The cool thing about Flowpaper is that it makes you feel like an artist, even if you’re not. At the same time, it has the necessary tools for those lucky/talented few who can paint or draw to create something breathtaking. It’s a drawing tool that plays on a flowing vector paintbrush mesh pattern, wherein beauty gushes and swirls from your fingertip — even as you proceed to trace the shape of a squiggle.
Flowpaper reminds me of an old screensaver from the 90s that constantly generated waves of colored lines that swam around the screen, enrapturing me for minutes at a time. Drawing your own waves, it turns out, can be just as captivating.
Get in the Flow
You can change the background — even after you’ve started drawing — as well as the brush color and style. The greatest control comes from tweaking three sliders. One affects opacity, another length, and the other “flow.” Flow relates to how much webbing flows out from your line as you draw, while length affects the distance between threads in this webbing.
It’s easy to draw something cool.
There’s also a choice between Touch or Continuous. In the latter, brush strokes continue flowing out after you lift your finger. Used skilfully, this makes drawings more natural and elegant. Used poorly…well, let’s just say you want to get good at judging where and when to lift your finger in Continuous mode, and how to adjust the sliders for best results.
That top slider should be kept to the left if you want to use Continuous without something like this happening.
Flowpaper isn’t just for abstract art; if you’re skilled and patient enough to learn its idiosyncrasies, you can draw pretty much anything. The app’s marketing material includes drawings of flowers and fish, while my girlfriend and I were able to sketch people and paint a variety of things.
You can do some incredible things if you have an eye for art and a steady hand, but also if you’re willing to just let loose and blindly slide your finger all around the screen. Flowpaper enhances creativity, encouraging and rewarding experimentation. You can annotate existing pictures, or use a blank or colored background, then export the finished product.
There’s lots of fun to be had with sketching and annotating.
Niggling Interface Flaws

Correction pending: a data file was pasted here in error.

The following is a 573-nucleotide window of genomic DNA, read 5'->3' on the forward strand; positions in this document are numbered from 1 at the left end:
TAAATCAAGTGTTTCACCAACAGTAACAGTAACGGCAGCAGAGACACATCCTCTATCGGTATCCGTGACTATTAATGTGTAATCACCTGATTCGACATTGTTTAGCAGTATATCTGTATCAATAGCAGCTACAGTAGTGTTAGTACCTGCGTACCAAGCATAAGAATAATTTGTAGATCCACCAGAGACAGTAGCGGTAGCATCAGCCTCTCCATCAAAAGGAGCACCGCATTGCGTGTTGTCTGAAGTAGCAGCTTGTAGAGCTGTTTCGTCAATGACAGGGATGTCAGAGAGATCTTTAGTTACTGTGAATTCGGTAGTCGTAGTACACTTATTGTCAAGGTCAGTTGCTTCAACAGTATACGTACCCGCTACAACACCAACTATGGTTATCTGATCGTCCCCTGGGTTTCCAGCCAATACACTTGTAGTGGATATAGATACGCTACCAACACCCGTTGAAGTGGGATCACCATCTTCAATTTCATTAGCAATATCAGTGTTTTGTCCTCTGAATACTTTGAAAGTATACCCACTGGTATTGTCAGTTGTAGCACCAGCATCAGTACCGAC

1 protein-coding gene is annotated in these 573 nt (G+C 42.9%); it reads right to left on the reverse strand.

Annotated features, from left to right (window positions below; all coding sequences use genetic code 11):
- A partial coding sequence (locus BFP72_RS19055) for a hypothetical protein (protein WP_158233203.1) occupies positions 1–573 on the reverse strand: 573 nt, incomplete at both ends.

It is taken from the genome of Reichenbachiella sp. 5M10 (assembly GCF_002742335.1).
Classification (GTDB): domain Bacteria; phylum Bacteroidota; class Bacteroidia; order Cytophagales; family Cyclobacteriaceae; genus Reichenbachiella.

Flowpaper’s shortcomings stick out like a sore thumb once you’ve mastered its tools. Changing brushes or adjusting the sliders necessitates popping into a menu on a separate screen. Apps like Sketchbook Mobile have floating menus that you use with gestures from the drawing screen. Flowpaper would do well to incorporate something like this for quick changes, as right now making any change in brush or canvas settings is a frustratingly long winded procedure.
You can undo the latest stroke (usually — this is another confusing quirk), but you can’t erase anything unless you erase everything. You’re often creating layered paintings, but, unlike in most digital paint programs, you have only one canvas layer.
There’s no erase tool, so if you want to change something later on — like here where I’d like to soften the chin — you’re pretty much stuck.
It is like taking a leap forward while the ground below moves back. Flowpaper is a joy to use right up until the moment you want to change something. Then it becomes a chore until you can get back to drawing.
Waves of Beautiful Color
For all its little niggles, it’s hard not to love Flowpaper. It gets to the core of what makes drawing and painting compelling, helping you create something beautiful from nothing without negating the feeling of accomplishment when you’re done. You don’t need an art degree, or the slightest inkling of artistic talent. Just put your finger on the screen, draw, and experiment, then enjoy the cool waves of color that appear. It’s that simple.